Updated Message from Brennan's Parents:
Words cannot express what a privilege it was to be Brennan's parents. The Lord chose us to care for this precious child and now he is home. Brennan passed on March 4, 2016, in the comfort of his own home. It was fairly sudden and our hearts are broken. We will keep everyone posted as plans are made in the coming weeks. Thank you all for your support.
There will be additional medical invoices rolling in, in addition to the funeral expenses. A separate YouCaring page has been set up to assist with the funeral expenses, titled "Brennan Stringer Memorial Fund."
Brennan Stringer was born July 21, 2012. He was born seemingly healthy, clocking in at 8 lbs. 11 oz. As most babies, Brennan had his little quirks like acid reflux but nothing out of the ordinary. It wasn't until about 6 months of age that we started to notice a difference in Brennan's development. He had quickly learned how to sit up, but came to a screeching halt after that. And as we would watch the next 6 months unfold, his development would drastically decline.
By Brennan's 9th month, he had begun to lose his ability to sit up, roll over and hold his bottle. Brennan’s older brother, Karson, met all of these milestones on time only three short years before Brennan. So we were all too familiar with the "growth and development" chart that is typically followed. We called in our State Early Intervention and quickly got him started in therapy. After evaluating Brennan, they felt that he had low tone in his body, and after some hard work in therapy, he would begin to get back on track. At first the therapy was proving itself. Brennan's posture began to improve again. He started to reach for toys and make eye contact. He was, however, still struggling to eat by mouth. He seemed to eat the pureed foods well, but couldn't take any solid bits without choking. Our therapist told us that we should take him in for a swallow study to see what was happening inside. We were completely unprepared for what was to come.
On a nice warm summer day, we took Brennan down to Phoenix Children's Hospital for his first swallow study. We had the whole day planned… quick swallow test, a nice lunch and then shopping with the boys. It was about a week before Brennan's first birthday and we were preparing for a big celebration at home. After the swallow study, the speech pathologist that performed the test took us in a small conference room to discuss their findings. She said, "Do you know what aspiration means?" and then followed with, "Do you understand that you cannot safely feed your child?" We just looked at each other in disbelief. How could this be? We fed Brennan for the first year of his life with no problems. How could he be aspirating his food? And so it began. They admitted us to the hospital for an NG-Tube.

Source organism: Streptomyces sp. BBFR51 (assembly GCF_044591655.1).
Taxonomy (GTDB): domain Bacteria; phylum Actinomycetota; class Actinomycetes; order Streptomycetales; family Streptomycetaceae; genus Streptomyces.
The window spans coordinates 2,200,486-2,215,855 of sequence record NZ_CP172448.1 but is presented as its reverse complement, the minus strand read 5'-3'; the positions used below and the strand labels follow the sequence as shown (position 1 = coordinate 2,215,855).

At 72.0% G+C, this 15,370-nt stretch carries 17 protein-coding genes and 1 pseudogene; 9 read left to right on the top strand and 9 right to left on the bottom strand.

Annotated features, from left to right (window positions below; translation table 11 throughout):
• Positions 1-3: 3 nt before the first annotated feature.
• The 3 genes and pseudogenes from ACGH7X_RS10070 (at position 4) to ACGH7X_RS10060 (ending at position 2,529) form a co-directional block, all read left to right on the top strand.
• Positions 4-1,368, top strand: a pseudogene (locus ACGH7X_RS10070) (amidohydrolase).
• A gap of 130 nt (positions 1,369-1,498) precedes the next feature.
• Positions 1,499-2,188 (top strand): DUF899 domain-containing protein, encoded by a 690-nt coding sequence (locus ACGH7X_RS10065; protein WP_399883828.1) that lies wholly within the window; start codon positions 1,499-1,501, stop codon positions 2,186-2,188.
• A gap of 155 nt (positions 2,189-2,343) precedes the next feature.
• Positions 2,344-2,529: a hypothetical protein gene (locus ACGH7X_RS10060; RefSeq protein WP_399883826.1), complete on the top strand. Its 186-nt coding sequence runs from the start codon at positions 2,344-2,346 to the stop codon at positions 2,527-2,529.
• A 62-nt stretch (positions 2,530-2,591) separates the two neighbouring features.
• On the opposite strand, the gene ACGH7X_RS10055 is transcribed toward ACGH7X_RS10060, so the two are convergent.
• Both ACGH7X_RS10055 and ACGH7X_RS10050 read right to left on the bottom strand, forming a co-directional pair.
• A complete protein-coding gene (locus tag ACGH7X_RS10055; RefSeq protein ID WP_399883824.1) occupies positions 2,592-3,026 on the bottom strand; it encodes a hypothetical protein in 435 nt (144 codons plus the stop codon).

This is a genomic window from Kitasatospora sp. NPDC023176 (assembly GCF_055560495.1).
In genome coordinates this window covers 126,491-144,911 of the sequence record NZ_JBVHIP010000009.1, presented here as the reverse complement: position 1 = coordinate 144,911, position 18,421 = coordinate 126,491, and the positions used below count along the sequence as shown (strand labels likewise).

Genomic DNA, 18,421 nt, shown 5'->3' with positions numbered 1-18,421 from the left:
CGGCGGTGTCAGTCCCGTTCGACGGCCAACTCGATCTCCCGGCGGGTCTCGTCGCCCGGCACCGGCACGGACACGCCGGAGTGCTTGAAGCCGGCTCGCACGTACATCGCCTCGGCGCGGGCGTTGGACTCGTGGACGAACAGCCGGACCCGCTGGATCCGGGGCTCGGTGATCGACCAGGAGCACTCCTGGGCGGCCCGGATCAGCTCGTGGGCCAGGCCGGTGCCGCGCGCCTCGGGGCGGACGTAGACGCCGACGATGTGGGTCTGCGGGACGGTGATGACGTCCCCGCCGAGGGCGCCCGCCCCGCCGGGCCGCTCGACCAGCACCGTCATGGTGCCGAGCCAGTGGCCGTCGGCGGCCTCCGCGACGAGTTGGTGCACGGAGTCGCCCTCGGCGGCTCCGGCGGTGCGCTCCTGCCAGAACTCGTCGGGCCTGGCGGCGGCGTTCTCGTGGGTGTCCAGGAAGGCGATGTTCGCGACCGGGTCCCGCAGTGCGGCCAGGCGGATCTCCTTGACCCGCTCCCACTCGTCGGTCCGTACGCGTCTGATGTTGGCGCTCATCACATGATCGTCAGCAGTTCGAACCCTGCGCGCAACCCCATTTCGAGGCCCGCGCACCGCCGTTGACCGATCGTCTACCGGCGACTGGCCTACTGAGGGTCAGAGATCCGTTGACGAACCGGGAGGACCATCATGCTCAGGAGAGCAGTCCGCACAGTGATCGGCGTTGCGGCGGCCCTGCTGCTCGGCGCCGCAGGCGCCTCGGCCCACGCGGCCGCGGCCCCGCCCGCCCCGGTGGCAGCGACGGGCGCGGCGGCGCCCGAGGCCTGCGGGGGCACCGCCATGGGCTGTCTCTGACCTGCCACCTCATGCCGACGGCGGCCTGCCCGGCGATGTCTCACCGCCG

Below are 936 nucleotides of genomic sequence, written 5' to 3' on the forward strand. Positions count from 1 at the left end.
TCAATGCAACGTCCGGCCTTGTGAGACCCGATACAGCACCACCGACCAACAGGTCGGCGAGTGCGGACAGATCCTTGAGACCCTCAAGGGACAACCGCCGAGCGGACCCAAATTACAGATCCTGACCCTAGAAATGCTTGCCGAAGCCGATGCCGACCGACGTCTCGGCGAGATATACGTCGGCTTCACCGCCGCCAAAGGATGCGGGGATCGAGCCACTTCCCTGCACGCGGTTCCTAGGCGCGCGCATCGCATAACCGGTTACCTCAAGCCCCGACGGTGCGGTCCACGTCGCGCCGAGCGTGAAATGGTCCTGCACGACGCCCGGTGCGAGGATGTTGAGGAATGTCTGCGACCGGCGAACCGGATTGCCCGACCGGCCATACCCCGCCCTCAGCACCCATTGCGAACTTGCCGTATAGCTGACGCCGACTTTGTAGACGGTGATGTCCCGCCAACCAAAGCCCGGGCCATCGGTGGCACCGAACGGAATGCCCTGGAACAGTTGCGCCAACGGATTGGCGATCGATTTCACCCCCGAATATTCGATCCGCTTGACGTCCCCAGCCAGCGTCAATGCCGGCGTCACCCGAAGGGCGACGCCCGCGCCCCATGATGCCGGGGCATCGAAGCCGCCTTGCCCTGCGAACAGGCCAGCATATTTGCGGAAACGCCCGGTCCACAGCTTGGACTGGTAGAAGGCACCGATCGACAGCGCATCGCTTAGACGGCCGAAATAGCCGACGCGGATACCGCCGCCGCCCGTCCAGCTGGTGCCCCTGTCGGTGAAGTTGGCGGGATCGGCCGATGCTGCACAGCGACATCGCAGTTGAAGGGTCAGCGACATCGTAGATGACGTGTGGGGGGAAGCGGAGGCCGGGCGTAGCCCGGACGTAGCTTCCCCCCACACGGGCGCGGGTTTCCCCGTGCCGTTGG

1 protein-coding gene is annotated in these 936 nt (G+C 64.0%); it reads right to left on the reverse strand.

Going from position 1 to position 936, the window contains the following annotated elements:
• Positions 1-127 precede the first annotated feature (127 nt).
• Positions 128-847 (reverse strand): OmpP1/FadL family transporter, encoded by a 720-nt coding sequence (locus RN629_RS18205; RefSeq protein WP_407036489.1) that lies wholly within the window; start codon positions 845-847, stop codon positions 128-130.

They ran test after test on Brennan trying to find a cause for all of his low muscle tone. Muscular tests, genetic testing, lab work was sent out looking for things like muscular dystrophy, spinal muscular atrophy, etc. But they couldn't find an answer.
We returned home scared and shaken, but celebrated Brennan's birthday with smiles. Brennan could no longer sit, roll, sign, etc. We quickly made tube feedings a part of our normal routine and continued in therapy with him. After a few months, he started to "come back." He was sitting a little, moving better and gaining weight nicely. But while reading a bedtime story to the boys in September, Brennan began to have a seizure. He had never had a seizure before. We called 911 and had Brennan to our local hospital in a matter of minutes. This seizure would not subside - it took over 30 minutes for them to stop it. We were transported to Phoenix Children's Hospital and spent a week undergoing testing. We were fortunate to have a great neurologist who was determined to find an answer. He told us he would be testing us for some rare genetic disorders, like Krabbe's Disease. He warned us that some of these diseases were bad and could be terminal. Testing for some of these rare disorders can take weeks so the neurologist sent us home and told us that he would be in touch regarding the test results.
On September 24th, 2013, at 14 months of age, Brennan was diagnosed with Infantile Tay-Sachs Disease. Our neurologist explained that such disease has been terminal in all children, with most children not living past the age of four. There is currently no cure and little treatment. We were glad to finally have an answer, but devastated by the diagnosis. Brennan, whose name means "Brave", went from being a seemingly healthy little boy, sitting up and saying "Mamma," to being completely immobile and suffering from a life-threatening disease in only a matter of a few months.
However, we believe that there is something bigger than this disease and that is our mighty Lord in Heaven. He is greater than any diagnosis, and he will have the final say. God can do great things in tragedy and we pray for a miracle. We know God has a plan for our little Brennan and we trust in Him.
- Holly and Royce Stringer (Brennan's parents)
For more information about Tay Sach's Disease, please visit: www.ntsad.org